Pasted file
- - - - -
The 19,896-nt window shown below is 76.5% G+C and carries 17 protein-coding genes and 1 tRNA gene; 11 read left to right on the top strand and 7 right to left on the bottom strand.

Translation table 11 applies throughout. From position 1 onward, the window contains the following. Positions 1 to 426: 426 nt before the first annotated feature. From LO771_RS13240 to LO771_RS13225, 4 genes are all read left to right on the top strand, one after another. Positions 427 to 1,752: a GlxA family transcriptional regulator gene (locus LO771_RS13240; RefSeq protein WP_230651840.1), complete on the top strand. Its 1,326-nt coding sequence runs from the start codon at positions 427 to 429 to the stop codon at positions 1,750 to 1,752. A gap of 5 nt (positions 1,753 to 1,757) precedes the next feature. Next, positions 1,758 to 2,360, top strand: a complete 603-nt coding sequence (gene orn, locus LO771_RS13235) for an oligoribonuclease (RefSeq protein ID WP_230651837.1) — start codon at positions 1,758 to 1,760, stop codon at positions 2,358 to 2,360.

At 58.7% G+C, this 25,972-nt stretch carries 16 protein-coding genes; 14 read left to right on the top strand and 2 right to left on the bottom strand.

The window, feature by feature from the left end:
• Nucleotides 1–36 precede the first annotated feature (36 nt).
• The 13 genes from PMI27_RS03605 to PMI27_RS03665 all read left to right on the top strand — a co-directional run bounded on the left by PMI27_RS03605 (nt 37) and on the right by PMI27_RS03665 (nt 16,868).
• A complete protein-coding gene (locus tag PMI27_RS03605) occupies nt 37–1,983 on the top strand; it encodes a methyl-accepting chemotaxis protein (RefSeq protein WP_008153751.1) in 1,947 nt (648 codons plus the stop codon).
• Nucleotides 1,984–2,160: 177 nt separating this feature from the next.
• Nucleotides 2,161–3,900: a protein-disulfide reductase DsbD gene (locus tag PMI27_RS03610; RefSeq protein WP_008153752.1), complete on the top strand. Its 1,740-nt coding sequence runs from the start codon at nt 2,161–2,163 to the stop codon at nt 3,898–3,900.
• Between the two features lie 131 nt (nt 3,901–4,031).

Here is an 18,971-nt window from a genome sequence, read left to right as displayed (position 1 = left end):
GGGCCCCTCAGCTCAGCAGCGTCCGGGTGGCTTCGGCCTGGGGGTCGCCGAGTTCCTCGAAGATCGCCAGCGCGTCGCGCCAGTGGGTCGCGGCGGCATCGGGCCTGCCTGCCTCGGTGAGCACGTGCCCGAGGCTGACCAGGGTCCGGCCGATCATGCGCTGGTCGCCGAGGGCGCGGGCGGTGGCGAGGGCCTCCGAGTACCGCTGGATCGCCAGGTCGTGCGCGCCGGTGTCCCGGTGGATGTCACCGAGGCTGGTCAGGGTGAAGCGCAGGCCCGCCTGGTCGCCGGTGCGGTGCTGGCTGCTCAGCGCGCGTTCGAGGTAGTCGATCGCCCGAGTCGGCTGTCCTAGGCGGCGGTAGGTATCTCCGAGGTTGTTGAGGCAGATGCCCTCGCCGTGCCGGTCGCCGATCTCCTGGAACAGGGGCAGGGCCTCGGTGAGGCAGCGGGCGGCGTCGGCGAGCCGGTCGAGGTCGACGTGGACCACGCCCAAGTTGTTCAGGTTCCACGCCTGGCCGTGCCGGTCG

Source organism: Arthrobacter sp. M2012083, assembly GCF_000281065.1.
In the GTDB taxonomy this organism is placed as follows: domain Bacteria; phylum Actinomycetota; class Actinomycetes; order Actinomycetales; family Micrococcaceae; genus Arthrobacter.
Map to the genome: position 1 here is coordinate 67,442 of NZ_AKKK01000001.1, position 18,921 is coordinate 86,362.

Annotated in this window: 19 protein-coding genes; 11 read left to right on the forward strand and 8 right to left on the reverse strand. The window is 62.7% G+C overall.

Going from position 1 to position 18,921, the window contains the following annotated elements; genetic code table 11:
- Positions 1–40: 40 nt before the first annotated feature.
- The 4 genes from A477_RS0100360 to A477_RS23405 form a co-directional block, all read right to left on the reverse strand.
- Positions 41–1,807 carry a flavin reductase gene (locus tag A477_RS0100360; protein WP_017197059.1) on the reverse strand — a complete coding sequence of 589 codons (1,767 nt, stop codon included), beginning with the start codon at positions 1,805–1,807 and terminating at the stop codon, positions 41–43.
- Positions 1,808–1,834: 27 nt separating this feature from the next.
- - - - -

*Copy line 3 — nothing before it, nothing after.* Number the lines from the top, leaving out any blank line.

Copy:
At 58.7% G+C, this 25,972-nt stretch carries 16 protein-coding genes; 14 read left to right on the top strand and 2 right to left on the bottom strand.